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Immune phenotype of peripheral blood cells and skin squamous cell carcinoma in organ transplant recipients


Dziunycz, P; Hofbauer, G F L (2010). Immune phenotype of peripheral blood cells and skin squamous cell carcinoma in organ transplant recipients. Expert Review of Clinical Immunology, 6(3):359-362.

Abstract

Evaluation of: Carroll RP, Segundo DS, Hollowood K et al. Immune phenotype predicts risk for posttransplantation squamous cell carcinoma. J. Am. Soc. Nephrol. 21, 713-722 (2010). Squamous cell carcinoma (SCC) of the skin is a common tumor in Caucasians, occurring on sun-damaged skin. The carcinogenesis of SCC is multifactorial and the most important risk factor is UV radiation. Interestingly, SCC is the most frequent malignancy following organ transplantation, with a 60-100-fold increased risk compared with the general population. Carroll et al. recently identified more than 35 FOXP3+ cells per microl and less than 100 natural killer cells per microl in peripheral blood and previous SCC as risk factors for SCC in renal transplant recipients. The ratio of CD8/FOXP3 cells was significantly lower in the microenvironment of SCC from kidney transplant recipients compared with immunocompetent patients. These findings provide hitherto unknown details about the potential influence of immunomodulation by drugs on the development of SCC in kidney transplant recipients. While this study population may not relate to all kidney transplant recipients, particularly those on other immunosuppressive regimens, Carroll et al. provide us with a tool to aid recognition of patients at a higher risk for SCC. Further studies will help to translate these findings into potentially useful tools for the dermatological management of kidney transplant recipients.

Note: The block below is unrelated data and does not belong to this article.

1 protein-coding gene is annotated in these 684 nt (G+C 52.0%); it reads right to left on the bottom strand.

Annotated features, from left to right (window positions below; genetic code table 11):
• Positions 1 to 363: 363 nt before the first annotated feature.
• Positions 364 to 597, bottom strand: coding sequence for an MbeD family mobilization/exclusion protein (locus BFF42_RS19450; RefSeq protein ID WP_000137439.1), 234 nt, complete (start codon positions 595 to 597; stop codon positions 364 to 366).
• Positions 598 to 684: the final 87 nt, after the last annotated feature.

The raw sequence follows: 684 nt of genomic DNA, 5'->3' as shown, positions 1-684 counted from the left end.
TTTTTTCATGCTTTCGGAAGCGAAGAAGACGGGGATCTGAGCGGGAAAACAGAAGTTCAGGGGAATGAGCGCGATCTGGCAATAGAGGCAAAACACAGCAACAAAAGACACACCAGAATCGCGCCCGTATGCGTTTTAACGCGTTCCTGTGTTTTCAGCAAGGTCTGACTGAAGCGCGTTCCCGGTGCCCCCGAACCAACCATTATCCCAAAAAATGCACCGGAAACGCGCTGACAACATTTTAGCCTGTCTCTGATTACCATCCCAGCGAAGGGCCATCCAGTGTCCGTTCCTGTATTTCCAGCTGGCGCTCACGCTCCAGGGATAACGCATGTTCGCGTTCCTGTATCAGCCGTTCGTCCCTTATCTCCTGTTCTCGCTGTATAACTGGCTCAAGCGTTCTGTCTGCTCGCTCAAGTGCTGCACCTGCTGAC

Abstract

Evaluation of: Carroll RP, Segundo DS, Hollowood K et al. Immune phenotype predicts risk for posttransplantation squamous cell carcinoma. J. Am. Soc. Nephrol. 21, 713-722 (2010). Squamous cell carcinoma (SCC) of the skin is a common tumor in Caucasians, occurring on sun-damaged skin. The carcinogenesis of SCC is multifactorial and the most important risk factor is UV radiation. Interestingly, SCC is the most frequent malignancy following organ transplantation, with a 60-100-fold increased risk compared with the general population. Carroll et al. recently identified more than 35 FOXP3+ cells per microl and less than 100 natural killer cells per microl in peripheral blood and previous SCC as risk factors for SCC in renal transplant recipients. The ratio of CD8/FOXP3 cells was significantly lower in the microenvironment of SCC from kidney transplant recipients compared with immunocompetent patients. These findings provide hitherto unknown details about the potential influence of immunomodulation by drugs on the development of SCC in kidney transplant recipients. While this study population may not relate to all kidney transplant recipients, particularly those on other immunosuppressive regimens, Carroll et al. provide us with a tool to aid recognition of patients at a higher risk for SCC. Further studies will help to translate these findings into potentially useful tools for the dermatological management of kidney transplant recipients.

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Additional indexing

Item Type:Journal Article, refereed, original work
Communities & Collections:04 Faculty of Medicine > University Hospital Zurich > Dermatology Clinic
Dewey Decimal Classification:610 Medicine & health
Language:English
Date:2010
Deposited On:27 Jan 2011 15:12
Last Modified:05 Apr 2016 14:38
Publisher:Expert Reviews Ltd.
ISSN:1744-666X
Publisher DOI:https://doi.org/10.1586/eci.10.21
Official URL:http://www.ingentaconnect.com/content/ftd/eci/2010/00000006/00000003/art00007
PubMed ID:20441422

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